Braveheart (Blu-ray)


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Rating: R

Mel Gibson as William Wallace
Brian Cox as Argyle Wallace
Peter Hanly as Edward, Prince of Wales
Sophie Marceau as Princess Isabelle
Stephen Billington as Phillip
Angus Macfadyen as Robert the Bruce
John Kavanagh as Craig
Alun Armstrong as Mornay
Catherine McCormack as Murron MacClannough
Brendan Gleeson as Hamish Campbell
Tommy Flanagan as Morrison
Tam White as MacGregor
Donal Gibson as Stewart
Jeanne Marine as Nicolette, Princess Isabelle’s Handmaiden
Martin Dunne as Lord Dolecroft
David O’Hara as Stephen, Irish Fighter

Special Features:
Commentary By Actor/Director Mel Gibson
Braveheart Timeline
Dimensional Battlefields Of The Scottish Rebellion
Braveheart A Look Back
Smithfield: Medieval Killing Fields
Tales Of William Wallace
A Writer’s Journey

Other Info:
Widescreen (1.78:1)
Dolby TrueHD 5.1
French and Spanish Languages
Spanish, French Subtitles
Running Time: 177 Minutes

The Details:
The following is the official description of the film:

“Experience ‘Braveheart’ like it was meant to be seen with pristine picture and over an hour of all-new bonus content. The richly detailed saga of power, passion, and the fight for freedom boasts Mel Gibson as William Wallace, a bold Scotsman who rallies his countrymen to liberation from oppressive English rule. Winner of five Academy Awards, including Best Picture.”

“Braveheart” is rated R for brutal medieval warfare.


(Note: This Blu-ray review contains spoilers and you may want to skip it if you haven’t seen the movie already.)

“Braveheart” was a great movie, but I haven’t watched it since I first saw it in the theater back in 1995. As good as it is, it’s a brutal film that’s difficult to watch. We’re treated to scenes of British nobles raping Scottish women, Wallace’s wife getting her throat slit while she waits for him to save her, and Wallace having his intestines pulled out and genitals cut off before he’s executed. It’s not the kind of film you pop in the player for some light viewing every once in a while.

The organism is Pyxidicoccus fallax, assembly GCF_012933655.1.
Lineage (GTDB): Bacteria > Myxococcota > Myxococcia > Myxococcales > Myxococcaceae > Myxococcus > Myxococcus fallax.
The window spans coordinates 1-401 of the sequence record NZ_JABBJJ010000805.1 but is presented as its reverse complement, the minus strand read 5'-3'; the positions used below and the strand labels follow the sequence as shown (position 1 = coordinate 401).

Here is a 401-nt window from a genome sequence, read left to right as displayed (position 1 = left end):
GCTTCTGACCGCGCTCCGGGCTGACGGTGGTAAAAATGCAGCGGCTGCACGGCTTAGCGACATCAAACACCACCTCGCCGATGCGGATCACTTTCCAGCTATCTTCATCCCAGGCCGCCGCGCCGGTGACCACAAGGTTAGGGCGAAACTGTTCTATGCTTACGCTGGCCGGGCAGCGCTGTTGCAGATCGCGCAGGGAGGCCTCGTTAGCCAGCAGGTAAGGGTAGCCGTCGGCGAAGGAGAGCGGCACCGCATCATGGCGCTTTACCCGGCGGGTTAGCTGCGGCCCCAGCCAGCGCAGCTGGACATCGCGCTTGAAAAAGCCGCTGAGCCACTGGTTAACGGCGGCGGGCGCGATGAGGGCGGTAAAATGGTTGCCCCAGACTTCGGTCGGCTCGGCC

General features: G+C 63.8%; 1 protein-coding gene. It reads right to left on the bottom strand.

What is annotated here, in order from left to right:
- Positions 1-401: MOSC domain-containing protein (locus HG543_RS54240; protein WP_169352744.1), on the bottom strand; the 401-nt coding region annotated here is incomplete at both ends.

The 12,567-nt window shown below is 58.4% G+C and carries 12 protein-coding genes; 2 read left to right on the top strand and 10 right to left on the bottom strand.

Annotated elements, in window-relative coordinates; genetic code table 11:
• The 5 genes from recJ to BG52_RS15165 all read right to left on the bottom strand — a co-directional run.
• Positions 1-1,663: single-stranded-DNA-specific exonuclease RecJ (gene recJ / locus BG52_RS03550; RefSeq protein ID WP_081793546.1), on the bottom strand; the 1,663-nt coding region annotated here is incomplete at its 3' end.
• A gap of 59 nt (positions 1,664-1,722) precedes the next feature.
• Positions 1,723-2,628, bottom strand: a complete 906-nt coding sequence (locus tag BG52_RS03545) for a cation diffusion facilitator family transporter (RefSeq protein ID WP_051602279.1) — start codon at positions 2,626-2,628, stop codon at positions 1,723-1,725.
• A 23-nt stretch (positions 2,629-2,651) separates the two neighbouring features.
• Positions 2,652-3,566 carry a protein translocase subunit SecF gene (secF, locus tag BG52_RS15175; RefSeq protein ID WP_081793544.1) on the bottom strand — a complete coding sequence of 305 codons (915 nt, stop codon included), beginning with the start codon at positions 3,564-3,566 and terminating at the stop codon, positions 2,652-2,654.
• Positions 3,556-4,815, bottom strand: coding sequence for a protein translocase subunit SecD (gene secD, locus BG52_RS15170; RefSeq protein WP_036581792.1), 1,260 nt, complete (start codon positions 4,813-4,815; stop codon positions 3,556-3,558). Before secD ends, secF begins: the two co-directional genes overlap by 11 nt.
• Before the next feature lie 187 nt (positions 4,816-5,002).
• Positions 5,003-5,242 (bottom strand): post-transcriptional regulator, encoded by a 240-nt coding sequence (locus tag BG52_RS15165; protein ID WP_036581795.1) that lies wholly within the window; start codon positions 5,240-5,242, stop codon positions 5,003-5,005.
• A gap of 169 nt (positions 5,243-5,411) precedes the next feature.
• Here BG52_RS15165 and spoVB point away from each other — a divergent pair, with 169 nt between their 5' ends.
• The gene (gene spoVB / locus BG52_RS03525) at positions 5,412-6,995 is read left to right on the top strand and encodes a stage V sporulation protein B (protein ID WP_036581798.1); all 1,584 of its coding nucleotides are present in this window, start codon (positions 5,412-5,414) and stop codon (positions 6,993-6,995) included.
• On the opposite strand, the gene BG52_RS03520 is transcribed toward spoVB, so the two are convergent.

All that being said, it’s an excellent movie. It features your classic revenge tale, politics, intrigue, romance, action, drama, and more. It generates strong emotional responses with audiences. “Braveheart” certainly was a major accomplishment. For Mel Gibson to star in this movie as well as direct it was quite impressive. He delivered a passionate performance while bringing out the best in his costars, too. Brendan Gleeson, Sophie Marceau, and Catherine McCormack all delivered excellent performances.

The other thing memorable about “Braveheart” was the epic battles. The clashes between the Scots and the Brits were stunning and brutal. Soldiers speared horses, people got their limbs cut off, and there were numerous decapitations. It was probably the most accurate depiction of medieval warfare shown on the big screen. It was bloody, violent, and brutal. There was nothing romantic about it like in many war movies. I don’t think it was gore for the sake of gore like it appears to be in many films since “Braveheart.”

Also noteworthy was the impressive production design, beautiful scenery, and amazing costumes. James Horner also delivered one of his most memorable scores. All in all, it’s no wonder it won Best Picture in 1995.

Now that it’s on Blu-ray, people that missed it when it came out in theaters can get caught up. If you’re any kind of history buff or simply a fan of Mel Gibson, this is a film you’re going to want to check out, but the history buffs may have more fun picking apart the inaccuracies than what it got right.

Among the bonus features, you’ll find the commentary by Mel Gibson, “Tales of William Wallace,” and the documentary entitled “A Writer’s Journey” which have all been offered previously on DVD. Also included is a featurette called “Smithfield: Medieval Killing Fields” which discusses the area of London that was used for festivals, shopping, and executions. Kind of like your local mall but with disembowelments. This is where the real William Wallace was killed. Then there’s “Braveheart – A Look Back” which is an hour long documentary on the making of the movie. It appears to have been made in 2005 and features interviews with Mel Gibson, Brendan Gleeson, Sophie Marceau, David O’Hara, and some of the other cast and crew members. They have some very interesting stories about the challenges of getting the movie made, practical jokes done on the set, and other bits of trivia. It’s well worth checking out. Another new feature allows you to see how the real battles between the Scots and Brits were played out. Little icons move around on a CG field showing troop movements. It’s a tad dull, but history buffs should enjoy it.